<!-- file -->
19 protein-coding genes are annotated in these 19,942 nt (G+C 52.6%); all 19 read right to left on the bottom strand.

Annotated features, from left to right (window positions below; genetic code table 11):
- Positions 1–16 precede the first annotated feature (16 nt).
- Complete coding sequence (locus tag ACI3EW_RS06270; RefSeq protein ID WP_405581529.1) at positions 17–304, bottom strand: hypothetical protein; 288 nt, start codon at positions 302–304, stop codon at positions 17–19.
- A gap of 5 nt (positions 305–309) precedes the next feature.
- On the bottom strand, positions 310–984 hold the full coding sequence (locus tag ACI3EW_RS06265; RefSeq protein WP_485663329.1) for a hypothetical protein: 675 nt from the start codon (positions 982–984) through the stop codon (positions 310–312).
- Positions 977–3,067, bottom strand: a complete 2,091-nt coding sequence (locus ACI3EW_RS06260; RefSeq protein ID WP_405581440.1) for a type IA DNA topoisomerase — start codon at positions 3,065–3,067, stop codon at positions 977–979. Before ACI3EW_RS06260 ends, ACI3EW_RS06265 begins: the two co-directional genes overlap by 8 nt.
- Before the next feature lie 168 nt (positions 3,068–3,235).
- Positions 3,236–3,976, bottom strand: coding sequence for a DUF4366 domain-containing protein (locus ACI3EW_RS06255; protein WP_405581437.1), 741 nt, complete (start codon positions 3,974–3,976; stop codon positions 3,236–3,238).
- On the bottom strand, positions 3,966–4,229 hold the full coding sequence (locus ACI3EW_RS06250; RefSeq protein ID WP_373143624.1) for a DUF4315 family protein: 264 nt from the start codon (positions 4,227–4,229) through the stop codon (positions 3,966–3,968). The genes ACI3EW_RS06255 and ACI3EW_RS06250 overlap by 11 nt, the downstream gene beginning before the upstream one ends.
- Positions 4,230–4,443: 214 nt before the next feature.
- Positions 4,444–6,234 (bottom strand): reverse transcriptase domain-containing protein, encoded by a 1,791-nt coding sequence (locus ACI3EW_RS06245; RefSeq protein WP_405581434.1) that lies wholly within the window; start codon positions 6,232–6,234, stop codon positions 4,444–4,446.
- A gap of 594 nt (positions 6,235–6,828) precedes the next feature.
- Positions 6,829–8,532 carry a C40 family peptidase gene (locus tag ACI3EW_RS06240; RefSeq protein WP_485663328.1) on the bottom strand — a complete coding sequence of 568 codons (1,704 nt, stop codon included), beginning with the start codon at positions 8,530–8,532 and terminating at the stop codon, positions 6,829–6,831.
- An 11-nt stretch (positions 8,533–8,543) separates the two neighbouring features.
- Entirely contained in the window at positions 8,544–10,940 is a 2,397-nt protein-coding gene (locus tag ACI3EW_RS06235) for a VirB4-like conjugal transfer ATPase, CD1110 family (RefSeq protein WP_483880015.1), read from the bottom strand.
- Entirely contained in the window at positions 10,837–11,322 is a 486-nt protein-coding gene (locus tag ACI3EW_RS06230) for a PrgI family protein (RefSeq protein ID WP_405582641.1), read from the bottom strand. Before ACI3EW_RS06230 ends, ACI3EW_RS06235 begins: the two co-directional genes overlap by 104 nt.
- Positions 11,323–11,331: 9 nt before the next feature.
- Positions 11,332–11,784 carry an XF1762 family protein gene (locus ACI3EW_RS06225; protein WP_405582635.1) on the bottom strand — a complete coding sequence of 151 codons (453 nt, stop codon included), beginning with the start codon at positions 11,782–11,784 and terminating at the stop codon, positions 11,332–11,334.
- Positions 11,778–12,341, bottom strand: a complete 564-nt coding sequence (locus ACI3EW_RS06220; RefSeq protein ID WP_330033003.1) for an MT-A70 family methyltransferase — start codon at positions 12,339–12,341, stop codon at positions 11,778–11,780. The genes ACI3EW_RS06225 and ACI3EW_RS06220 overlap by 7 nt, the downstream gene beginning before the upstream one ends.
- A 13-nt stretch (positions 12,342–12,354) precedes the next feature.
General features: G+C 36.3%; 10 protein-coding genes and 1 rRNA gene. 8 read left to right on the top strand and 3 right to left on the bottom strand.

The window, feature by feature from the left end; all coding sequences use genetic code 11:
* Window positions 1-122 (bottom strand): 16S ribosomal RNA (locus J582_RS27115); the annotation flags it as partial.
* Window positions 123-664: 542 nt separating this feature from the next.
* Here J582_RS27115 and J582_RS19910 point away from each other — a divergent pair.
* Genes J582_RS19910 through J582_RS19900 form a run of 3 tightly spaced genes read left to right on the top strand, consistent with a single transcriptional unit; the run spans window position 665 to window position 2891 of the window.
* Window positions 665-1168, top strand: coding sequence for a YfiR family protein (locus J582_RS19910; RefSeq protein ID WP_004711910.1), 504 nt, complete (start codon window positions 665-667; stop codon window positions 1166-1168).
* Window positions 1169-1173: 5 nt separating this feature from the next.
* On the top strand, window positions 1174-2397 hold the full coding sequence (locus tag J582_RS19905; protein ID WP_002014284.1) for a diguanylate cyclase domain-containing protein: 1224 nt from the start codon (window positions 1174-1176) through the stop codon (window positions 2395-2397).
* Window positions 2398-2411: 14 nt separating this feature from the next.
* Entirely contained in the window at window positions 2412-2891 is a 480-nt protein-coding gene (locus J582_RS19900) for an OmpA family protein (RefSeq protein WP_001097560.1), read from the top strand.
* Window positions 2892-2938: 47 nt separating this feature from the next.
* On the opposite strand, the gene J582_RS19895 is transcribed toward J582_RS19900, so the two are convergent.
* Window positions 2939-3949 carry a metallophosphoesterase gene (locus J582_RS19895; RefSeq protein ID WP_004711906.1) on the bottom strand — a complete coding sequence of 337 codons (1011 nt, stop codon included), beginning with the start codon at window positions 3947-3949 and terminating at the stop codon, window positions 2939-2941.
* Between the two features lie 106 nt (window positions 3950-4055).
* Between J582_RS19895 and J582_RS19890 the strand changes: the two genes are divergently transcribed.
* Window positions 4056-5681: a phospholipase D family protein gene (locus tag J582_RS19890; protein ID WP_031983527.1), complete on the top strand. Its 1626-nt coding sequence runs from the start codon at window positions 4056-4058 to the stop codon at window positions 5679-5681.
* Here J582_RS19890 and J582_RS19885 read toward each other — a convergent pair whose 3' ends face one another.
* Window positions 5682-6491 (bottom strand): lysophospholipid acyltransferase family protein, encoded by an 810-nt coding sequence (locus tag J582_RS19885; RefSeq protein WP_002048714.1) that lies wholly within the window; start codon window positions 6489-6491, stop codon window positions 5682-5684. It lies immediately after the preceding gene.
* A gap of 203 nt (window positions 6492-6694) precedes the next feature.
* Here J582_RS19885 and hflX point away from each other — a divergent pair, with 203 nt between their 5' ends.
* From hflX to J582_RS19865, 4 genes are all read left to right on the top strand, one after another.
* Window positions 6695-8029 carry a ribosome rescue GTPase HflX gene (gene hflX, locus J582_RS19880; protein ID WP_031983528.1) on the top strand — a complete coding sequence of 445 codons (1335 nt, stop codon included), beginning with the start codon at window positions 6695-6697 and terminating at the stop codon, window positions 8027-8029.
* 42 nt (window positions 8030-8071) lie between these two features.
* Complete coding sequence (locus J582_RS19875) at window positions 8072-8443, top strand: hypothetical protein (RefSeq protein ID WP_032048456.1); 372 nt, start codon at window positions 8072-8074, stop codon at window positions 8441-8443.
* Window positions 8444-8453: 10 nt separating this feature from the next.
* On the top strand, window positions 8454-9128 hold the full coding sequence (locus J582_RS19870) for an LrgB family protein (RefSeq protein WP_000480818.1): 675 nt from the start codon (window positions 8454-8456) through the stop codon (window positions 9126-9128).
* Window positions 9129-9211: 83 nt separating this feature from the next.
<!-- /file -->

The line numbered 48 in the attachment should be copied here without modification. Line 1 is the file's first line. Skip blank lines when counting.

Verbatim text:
* On the top strand, window positions 8454-9128 hold the full coding sequence (locus J582_RS19870) for an LrgB family protein (RefSeq protein WP_000480818.1): 675 nt from the start codon (window positions 8454-8456) through the stop codon (window positions 9126-9128).